after "r" ) of Marathi script, is simplified (sarkaar) in Roman script.
One thing is sure. Mankind needs an easy link language. Years and
old generations have passed. Technology has given many slaps to
beliefs. English is not now " Imperial, Particular-Religion " language.
As you say, India might play some role to evolve that link language.
--- On Sat, 11/2/12, Satheesh Kumar <satheekumar at yahoo.com> wrote:
From: Satheesh Kumar <satheekumar at yahoo.com>
Subject: Re: Parallel English proposal.
To: "Madhukar N. Gogate" <mngogate1932 at yahoo.com>
Date: Saturday, 11 February, 2012, 10:48 PM
I m also sorry for the delay in replyng. I was little busy with a completely unrelated project.
First of all let me thank you for calling me up in the midst of your busy schedule.
First of all, I would like to clear your doubt regarding Dravidian languages. Even though, as you said, Dravidian languages has no 'gender case' like Hindi, they are totally unrelated to European languages. Bengali even though a Hindi like language has no 'gender cases'. Dravidian languages follow an SOV order as in Hindi and not an SVO order. These languages are word to word translatable from Hindi.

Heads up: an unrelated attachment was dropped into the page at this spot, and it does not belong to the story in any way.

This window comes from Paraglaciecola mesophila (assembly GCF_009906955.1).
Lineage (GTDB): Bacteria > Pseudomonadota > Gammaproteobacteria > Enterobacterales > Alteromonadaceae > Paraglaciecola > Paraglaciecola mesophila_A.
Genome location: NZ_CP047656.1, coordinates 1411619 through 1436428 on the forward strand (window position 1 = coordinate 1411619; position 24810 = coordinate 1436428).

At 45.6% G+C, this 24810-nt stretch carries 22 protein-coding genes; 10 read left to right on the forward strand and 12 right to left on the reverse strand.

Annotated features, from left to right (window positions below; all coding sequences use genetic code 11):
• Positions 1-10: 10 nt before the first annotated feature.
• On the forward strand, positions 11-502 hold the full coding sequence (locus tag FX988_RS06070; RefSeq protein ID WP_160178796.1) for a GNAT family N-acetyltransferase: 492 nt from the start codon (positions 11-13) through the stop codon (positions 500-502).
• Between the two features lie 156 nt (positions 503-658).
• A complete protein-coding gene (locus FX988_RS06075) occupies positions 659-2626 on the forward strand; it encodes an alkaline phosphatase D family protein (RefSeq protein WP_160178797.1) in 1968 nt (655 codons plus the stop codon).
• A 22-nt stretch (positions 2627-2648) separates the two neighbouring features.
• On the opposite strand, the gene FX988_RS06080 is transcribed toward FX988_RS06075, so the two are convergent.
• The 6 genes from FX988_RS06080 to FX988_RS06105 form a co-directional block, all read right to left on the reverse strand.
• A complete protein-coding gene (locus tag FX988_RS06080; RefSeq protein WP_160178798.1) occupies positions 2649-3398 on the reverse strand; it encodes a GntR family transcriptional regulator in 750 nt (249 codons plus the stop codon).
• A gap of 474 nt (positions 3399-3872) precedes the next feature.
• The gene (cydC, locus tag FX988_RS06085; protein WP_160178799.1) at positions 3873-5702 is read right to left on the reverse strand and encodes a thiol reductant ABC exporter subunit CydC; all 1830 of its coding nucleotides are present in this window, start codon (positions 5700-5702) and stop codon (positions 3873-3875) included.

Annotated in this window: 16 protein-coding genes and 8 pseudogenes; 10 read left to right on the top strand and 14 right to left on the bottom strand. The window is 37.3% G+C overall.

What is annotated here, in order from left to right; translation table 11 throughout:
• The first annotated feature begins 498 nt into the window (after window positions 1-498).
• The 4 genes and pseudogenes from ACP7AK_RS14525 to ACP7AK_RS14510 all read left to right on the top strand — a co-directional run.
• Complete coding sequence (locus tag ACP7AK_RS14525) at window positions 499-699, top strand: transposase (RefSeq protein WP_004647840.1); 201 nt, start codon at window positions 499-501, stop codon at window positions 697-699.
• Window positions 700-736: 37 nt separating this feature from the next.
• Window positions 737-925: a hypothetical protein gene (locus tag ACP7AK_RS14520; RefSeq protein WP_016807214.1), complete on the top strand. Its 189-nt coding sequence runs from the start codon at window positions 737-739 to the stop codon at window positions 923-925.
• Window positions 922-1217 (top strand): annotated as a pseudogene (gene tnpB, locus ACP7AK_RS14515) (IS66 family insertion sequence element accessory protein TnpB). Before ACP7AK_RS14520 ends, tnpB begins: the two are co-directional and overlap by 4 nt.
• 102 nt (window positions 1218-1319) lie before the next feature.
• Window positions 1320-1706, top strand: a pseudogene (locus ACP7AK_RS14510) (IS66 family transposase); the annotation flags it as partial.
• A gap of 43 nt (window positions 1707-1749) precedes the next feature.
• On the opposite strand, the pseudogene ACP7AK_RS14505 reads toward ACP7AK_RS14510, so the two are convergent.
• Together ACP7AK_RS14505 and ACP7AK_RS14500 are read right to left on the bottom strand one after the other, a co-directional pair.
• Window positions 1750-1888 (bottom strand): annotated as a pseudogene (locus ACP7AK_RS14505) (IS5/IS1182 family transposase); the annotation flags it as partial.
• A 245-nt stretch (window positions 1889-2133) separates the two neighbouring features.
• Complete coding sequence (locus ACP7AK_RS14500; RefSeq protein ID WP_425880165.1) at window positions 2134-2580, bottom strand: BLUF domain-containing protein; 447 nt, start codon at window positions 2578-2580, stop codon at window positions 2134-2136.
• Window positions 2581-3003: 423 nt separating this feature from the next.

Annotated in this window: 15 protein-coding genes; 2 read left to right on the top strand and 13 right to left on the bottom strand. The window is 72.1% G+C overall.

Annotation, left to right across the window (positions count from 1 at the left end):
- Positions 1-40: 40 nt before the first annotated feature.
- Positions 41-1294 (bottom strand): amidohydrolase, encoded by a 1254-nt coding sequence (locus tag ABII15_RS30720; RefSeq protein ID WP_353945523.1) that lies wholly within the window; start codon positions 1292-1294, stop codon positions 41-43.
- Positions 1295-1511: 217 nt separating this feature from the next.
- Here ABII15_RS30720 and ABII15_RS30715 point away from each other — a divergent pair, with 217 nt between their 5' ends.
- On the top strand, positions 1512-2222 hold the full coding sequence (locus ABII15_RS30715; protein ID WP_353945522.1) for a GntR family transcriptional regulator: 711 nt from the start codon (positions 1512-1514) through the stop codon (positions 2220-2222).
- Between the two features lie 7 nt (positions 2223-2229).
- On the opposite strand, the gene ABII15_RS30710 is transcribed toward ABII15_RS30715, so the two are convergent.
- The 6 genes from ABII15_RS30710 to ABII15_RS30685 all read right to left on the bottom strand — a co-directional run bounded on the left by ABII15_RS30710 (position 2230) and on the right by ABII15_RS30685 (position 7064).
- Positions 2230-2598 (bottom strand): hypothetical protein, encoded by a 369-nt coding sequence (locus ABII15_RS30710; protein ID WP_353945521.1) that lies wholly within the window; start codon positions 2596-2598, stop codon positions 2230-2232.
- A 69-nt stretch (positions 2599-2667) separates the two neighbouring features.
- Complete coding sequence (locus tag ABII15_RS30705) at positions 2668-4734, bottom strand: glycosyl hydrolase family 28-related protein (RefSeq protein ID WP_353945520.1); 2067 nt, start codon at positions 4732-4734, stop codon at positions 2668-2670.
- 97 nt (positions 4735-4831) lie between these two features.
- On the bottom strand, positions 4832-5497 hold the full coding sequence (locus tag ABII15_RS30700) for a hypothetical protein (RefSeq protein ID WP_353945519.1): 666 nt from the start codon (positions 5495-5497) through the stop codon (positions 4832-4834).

But your assumption that Dravidians have a European origin seems to be partially correct. Its not actually Europe, but Asia Europe border area. The researches so far shows that Dravidians originated in the Mesopotamian region (which includes present day Turkey and Syria) , from there sailed across the water (drava=water) to reach western coast of northern Kerala. This people, I don't think have any connection with the druids except for phonetic similarity that 'barber' and 'harbor' have.
Dravidians, as a race is not what most north Indians mean by the word "Madrasi". And majority of people who speak draviadian language are not Dravidians. Most of the present day Tamil speakers are 'Australoids' who had settled in south Indian peninsula before the arrival of Dravidians. And even today they are the majority race here. They just acquired the Dravidian's language.
Spelling Unification and democracy (India)
As you said people in general don't like a rapid change, and because they consider roman alphabet as foreign, they might not accept it. The change should come gradually. Creating a new set of spelling rules and asking people to follow them from the next day onwards seems to be an Utopian idea.I remember you said once, Marathi folks don't seems to accept a shift from Marathi to roman. But in Kerala such a transformation is possible now-a-days and actually its taking place automatically.